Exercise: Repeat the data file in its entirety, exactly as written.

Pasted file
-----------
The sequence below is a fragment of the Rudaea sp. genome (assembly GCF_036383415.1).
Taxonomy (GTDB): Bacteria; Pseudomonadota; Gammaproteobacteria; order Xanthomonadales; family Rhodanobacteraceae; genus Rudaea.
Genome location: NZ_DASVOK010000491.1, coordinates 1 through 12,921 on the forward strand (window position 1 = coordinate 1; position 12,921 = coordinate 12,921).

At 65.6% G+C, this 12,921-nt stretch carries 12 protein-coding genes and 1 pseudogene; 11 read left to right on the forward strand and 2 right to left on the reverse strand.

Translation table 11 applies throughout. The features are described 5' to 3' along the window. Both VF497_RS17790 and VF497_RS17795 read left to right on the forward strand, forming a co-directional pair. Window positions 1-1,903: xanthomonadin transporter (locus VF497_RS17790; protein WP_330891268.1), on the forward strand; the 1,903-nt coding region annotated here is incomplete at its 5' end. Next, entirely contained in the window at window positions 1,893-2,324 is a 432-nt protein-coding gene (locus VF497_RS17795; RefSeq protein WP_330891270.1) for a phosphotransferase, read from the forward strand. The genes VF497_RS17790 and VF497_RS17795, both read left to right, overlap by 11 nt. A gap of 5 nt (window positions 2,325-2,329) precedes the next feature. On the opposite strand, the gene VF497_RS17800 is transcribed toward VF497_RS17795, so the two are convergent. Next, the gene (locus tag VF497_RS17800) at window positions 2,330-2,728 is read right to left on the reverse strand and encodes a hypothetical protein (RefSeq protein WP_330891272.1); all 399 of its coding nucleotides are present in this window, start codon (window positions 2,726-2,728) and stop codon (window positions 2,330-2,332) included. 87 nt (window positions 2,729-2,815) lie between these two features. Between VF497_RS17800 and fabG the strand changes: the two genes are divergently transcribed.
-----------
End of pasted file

The sequence below is a fragment of the Rudaea sp. genome (assembly GCF_036383415.1).
Taxonomy (GTDB): Bacteria; Pseudomonadota; Gammaproteobacteria; order Xanthomonadales; family Rhodanobacteraceae; genus Rudaea.
Genome location: NZ_DASVOK010000491.1, coordinates 1 through 12,921 on the forward strand (window position 1 = coordinate 1; position 12,921 = coordinate 12,921).

At 65.6% G+C, this 12,921-nt stretch carries 12 protein-coding genes and 1 pseudogene; 11 read left to right on the forward strand and 2 right to left on the reverse strand.

Translation table 11 applies throughout. The features are described 5' to 3' along the window. Both VF497_RS17790 and VF497_RS17795 read left to right on the forward strand, forming a co-directional pair. Window positions 1-1,903: xanthomonadin transporter (locus VF497_RS17790; protein WP_330891268.1), on the forward strand; the 1,903-nt coding region annotated here is incomplete at its 5' end. Next, entirely contained in the window at window positions 1,893-2,324 is a 432-nt protein-coding gene (locus VF497_RS17795; RefSeq protein WP_330891270.1) for a phosphotransferase, read from the forward strand. The genes VF497_RS17790 and VF497_RS17795, both read left to right, overlap by 11 nt. A gap of 5 nt (window positions 2,325-2,329) precedes the next feature. On the opposite strand, the gene VF497_RS17800 is transcribed toward VF497_RS17795, so the two are convergent. Next, the gene (locus tag VF497_RS17800) at window positions 2,330-2,728 is read right to left on the reverse strand and encodes a hypothetical protein (RefSeq protein WP_330891272.1); all 399 of its coding nucleotides are present in this window, start codon (window positions 2,726-2,728) and stop codon (window positions 2,330-2,332) included. 87 nt (window positions 2,729-2,815) lie between these two features. Between VF497_RS17800 and fabG the strand changes: the two genes are divergently transcribed.